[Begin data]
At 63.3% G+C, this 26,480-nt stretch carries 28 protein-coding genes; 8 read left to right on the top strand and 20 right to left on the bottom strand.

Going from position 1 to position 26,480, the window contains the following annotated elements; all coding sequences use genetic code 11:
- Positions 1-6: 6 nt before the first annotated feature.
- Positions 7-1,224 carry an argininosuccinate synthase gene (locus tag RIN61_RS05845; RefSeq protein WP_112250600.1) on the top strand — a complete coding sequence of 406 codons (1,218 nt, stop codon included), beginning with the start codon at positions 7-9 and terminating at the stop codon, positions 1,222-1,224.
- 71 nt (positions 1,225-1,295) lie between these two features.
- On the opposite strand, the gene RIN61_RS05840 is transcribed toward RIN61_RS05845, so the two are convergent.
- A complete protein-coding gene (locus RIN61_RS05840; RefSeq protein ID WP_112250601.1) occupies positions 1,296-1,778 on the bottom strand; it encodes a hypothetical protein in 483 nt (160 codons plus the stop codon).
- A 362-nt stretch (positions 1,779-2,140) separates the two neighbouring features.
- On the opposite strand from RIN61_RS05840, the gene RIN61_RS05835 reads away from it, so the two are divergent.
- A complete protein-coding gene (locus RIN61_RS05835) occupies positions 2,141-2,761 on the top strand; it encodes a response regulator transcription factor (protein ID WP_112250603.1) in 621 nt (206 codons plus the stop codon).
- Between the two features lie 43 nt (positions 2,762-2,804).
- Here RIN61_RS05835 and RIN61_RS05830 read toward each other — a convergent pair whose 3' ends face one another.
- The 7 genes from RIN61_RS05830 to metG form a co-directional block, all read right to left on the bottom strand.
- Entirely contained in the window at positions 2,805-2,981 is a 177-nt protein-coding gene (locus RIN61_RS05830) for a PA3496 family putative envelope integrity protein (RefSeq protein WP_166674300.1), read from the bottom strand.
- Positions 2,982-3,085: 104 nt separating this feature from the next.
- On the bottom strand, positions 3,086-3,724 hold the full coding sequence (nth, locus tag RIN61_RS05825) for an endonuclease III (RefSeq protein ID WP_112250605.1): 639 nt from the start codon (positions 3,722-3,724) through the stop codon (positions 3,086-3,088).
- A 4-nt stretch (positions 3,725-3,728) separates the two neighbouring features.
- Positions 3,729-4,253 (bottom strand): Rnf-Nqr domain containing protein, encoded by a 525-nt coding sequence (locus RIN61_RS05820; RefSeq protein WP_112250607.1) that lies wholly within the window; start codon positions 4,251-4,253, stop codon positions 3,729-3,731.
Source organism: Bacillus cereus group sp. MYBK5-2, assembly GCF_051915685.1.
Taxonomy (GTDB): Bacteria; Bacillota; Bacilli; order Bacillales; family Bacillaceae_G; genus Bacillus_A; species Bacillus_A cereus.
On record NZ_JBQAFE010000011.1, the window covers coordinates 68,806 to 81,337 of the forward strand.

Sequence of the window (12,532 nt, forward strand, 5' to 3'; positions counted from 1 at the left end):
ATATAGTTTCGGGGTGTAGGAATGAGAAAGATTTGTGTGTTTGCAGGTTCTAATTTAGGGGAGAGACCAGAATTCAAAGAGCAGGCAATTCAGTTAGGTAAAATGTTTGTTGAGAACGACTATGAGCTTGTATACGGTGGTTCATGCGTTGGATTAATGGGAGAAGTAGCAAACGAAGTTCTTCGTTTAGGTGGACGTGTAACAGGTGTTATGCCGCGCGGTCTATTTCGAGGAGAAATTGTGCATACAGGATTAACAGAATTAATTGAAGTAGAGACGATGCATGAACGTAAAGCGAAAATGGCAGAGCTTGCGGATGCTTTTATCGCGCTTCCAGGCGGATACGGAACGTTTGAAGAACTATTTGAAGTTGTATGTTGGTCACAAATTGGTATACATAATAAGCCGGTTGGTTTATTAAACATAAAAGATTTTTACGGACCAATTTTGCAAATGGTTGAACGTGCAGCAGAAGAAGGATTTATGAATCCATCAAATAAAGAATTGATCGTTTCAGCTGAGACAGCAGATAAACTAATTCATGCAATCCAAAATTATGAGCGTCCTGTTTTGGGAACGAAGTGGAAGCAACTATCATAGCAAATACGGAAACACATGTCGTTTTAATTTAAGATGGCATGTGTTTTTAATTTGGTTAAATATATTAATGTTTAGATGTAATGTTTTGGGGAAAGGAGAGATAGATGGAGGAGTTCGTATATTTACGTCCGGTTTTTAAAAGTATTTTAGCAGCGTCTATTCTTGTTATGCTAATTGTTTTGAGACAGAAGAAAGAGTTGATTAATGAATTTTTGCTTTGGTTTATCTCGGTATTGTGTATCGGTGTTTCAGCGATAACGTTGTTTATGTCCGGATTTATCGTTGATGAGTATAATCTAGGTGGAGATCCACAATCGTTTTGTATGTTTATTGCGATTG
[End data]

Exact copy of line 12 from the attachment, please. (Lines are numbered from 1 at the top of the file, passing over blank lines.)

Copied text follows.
- Here RIN61_RS05835 and RIN61_RS05830 read toward each other — a convergent pair whose 3' ends face one another.